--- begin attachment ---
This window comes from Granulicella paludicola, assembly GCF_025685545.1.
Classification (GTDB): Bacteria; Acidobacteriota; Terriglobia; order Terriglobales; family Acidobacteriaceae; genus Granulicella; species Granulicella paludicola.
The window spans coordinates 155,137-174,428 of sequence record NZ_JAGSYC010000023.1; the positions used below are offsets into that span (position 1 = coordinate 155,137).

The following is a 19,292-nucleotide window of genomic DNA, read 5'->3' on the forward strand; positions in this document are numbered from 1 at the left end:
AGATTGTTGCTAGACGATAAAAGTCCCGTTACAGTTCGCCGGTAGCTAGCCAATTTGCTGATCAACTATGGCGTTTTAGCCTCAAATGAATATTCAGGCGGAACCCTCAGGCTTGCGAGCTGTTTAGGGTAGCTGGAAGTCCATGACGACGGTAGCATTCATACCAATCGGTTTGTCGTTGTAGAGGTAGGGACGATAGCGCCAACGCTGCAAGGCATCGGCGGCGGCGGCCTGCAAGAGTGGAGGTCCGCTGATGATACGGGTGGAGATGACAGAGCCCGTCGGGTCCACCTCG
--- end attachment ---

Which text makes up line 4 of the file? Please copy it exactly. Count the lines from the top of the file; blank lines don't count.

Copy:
The following is a 19,292-nucleotide window of genomic DNA, read 5'->3' on the forward strand; positions in this document are numbered from 1 at the left end: